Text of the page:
While a new era dawned on Fiji's race-based politics, the indigenous nationalists remained unconvinced with the political outcome and privately expressed shock at the election of the first Indo-Fijian prime minister. Chaudhry, a former trade union leader and a minister of finance in the deposed Bavadra government, reintroduced some of the Labor party's policies that had led to the coups of 1987. Within six months in office, the Peoples' Coalition Government was heading for a showdown with the G.C.C. and the Native Land Trust Board over the sugar lease arrangement under the Agricultural Landlord and Tenants Act. Capitalizing on the sensitivities over land, indigenous nationalists led by George Speight with the support of a section of the Fiji military, deposed the Peoples' Coalition Government on May 19, 2000.

Unlike the 1987 coup, the 2000 takeover saw government ministers incarcerated for 56 days. President Ratu Mara was forced out of office by the Fiji army after the group supporting the 2000 coup refused to recognize his authority. To counter the lawlessness of the Speight group, the Fiji army's Commander Frank Bainimarama abrogated the constitution and established an interim government under the leadership of Suva banker Laisenia Qarase. Before the interim government under Qarase was sworn in, both the army commander and Qarase supported the strengthening of affirmative action programs for indigenous Fijians. The policy of appeasing the Speight camp backfired when supporters of the coup within the army mutinied at the Queen Elizabeth Barracks at Nabua. Bainimarama survived only to have his militarily installed interim government dismissed by the High Court in 2001.

Those in the interim government quickly reinvented themselves and launched the Soqosoqo ni Duavata ni Lewenivanua Party (S.D.L.). Seeing opportunity for an indigenous Fijian coalition against Indo-Fijians, supporters of the Speight coup formed the Conservative Alliance Matainitu Vanua Party (C.A.M.V.). Following the August 2001 general elections, S.D.L. and the C.A.M.V. formed a coalition government and ensured that the F.L.P. was not allowed to join the cabinet as stipulated under the 1997 Constitution. As expected, the leader of the F.L.P. challenged his party's exclusion from government and in a landmark judgment in 2003, the Supreme Court upheld the multiparty cabinet provision in the constitution but allowed political parties to resolve differences and agree to multiparty government rules. Unfortunately, S.D.L. refused to cooperate with the F.L.P. and the two parties drifted further apart. By 2003, the Commander Bainimarama had lost all faith in the S.D.L. government. While initially supporting affirmative action for indigenous Fijians, Bainimarama saw S.D.L.'s Social Justice Act and the blueprint on indigenous supremacy as divisive and counterproductive. Moreover, the army was equally concerned about S.D.L.'s support for the individuals implicated in the 2000 coup.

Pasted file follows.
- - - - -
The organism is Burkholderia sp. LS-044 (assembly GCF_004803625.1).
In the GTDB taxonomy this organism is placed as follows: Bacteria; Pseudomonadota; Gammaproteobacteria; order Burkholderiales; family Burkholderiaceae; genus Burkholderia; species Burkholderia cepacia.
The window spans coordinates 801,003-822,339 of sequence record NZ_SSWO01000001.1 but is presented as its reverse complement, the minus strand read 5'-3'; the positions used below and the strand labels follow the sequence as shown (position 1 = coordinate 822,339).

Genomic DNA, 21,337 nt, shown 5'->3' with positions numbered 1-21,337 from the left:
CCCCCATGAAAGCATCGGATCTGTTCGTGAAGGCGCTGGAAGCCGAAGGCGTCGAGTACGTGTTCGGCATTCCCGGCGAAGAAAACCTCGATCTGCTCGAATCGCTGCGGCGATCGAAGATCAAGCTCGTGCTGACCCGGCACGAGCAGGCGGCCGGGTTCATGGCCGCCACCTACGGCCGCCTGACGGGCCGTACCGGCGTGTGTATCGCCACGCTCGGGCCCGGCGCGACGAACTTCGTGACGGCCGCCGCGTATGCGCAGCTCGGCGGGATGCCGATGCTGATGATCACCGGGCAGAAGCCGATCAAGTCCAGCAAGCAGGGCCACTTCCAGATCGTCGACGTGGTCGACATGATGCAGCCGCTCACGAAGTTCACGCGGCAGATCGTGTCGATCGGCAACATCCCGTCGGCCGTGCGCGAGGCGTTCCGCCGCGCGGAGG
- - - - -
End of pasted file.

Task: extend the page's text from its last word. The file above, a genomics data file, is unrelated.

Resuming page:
The tensions between the army and the S.D.L. government escalated from June 2005 with the release of the Racial Tolerance and Unity bill, which provided amnesty to the individuals involved in the events of 2000. The government not only proposed the bill but also had plans to enact the Qoliqoli and the Lands Claims Tribunal bills. The bills were seen by Commander Bainimarama as a threat to national security. In January 2006, there was another mutiny at the Queen Elizabeth Barracks as  Bainimarama accused the S.D.L. government of plotting to depose him.

As Fiji headed toward elections in May 2006, S.D.L. absorbed the nationalist C.A.M.V. and went to the polls with an agenda to divide Indo-Fijians along religious lines. A large number of S.D.L.'s Indo-Fijian candidates were Muslims whereas the F.L.P.'s candidates were predominantly Hindu. Such religion-based electioneering backfired when S.D.L. failed to win a single Indo-Fijian communal seat. Seeing the country divided ferociously along racial lines, the triumphant S.D.L. prime minister invited nine F.L.P. members to join his government. While F.L.P. leader Chaudhry throughout the previous S.D.L. term was enthusiastic about multiparty government, after the May 2006 elections his response was lukewarm and at times obscurantist. Despite nominating party members to join the S.D.L. government, Chaudhry wanted to be the leader of the opposition. One cannot be part of the government and be in opposition at the same time. It is contrary to the fundamental principle of parliamentarianism. Just before the Dec. 5 coup, Chaudhry remained committed to derailing the multiparty government after four F.L.P. cabinet ministers voted against the 1997 Budget. Chaudhry warned earlier that all nine F.L.P. cabinet ministers had to vote against the budget. However, five F.L.P. cabinet members were granted leave of absence by deposed Prime Minister Qarase on the day of the budget vote. Chaudhry was unhappy after the 2007 budget passed with 40 votes to 26. In a last bid to save the multiparty government, Qarase on Nov. 24 came up with a compromise. Qarase proposed that he would allow F.L.P. cabinet ministers who voted against the budget to stay in the cabinet provided the F.L.P. did not take any disciplinary action against the other five. This was rejected by Chaudhry who argued that party directives superseded those of the cabinet.